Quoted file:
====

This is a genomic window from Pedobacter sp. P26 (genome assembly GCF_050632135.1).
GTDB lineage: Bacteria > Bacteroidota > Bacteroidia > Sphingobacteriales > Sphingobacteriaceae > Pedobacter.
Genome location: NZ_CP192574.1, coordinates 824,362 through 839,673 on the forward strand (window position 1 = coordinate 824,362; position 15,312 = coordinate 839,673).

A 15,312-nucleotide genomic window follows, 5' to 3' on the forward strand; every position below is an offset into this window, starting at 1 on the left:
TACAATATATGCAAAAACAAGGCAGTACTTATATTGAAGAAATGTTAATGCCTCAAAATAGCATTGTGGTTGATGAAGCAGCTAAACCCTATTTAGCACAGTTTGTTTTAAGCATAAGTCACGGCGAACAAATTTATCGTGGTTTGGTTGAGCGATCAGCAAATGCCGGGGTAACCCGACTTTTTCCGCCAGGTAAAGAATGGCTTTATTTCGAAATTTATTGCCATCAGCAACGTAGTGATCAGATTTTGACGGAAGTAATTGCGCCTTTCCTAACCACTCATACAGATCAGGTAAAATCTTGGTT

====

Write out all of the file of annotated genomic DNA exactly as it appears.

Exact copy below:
This is a genomic window from Pedobacter sp. P26 (genome assembly GCF_050632135.1).
GTDB lineage: Bacteria > Bacteroidota > Bacteroidia > Sphingobacteriales > Sphingobacteriaceae > Pedobacter.
Genome location: NZ_CP192574.1, coordinates 824,362 through 839,673 on the forward strand (window position 1 = coordinate 824,362; position 15,312 = coordinate 839,673).

A 15,312-nucleotide genomic window follows, 5' to 3' on the forward strand; every position below is an offset into this window, starting at 1 on the left:
TACAATATATGCAAAAACAAGGCAGTACTTATATTGAAGAAATGTTAATGCCTCAAAATAGCATTGTGGTTGATGAAGCAGCTAAACCCTATTTAGCACAGTTTGTTTTAAGCATAAGTCACGGCGAACAAATTTATCGTGGTTTGGTTGAGCGATCAGCAAATGCCGGGGTAACCCGACTTTTTCCGCCAGGTAAAGAATGGCTTTATTTCGAAATTTATTGCCATCAGCAACGTAGTGATCAGATTTTGACGGAAGTAATTGCGCCTTTCCTAACCACTCATACAGATCAGGTAAAATCTTGGTT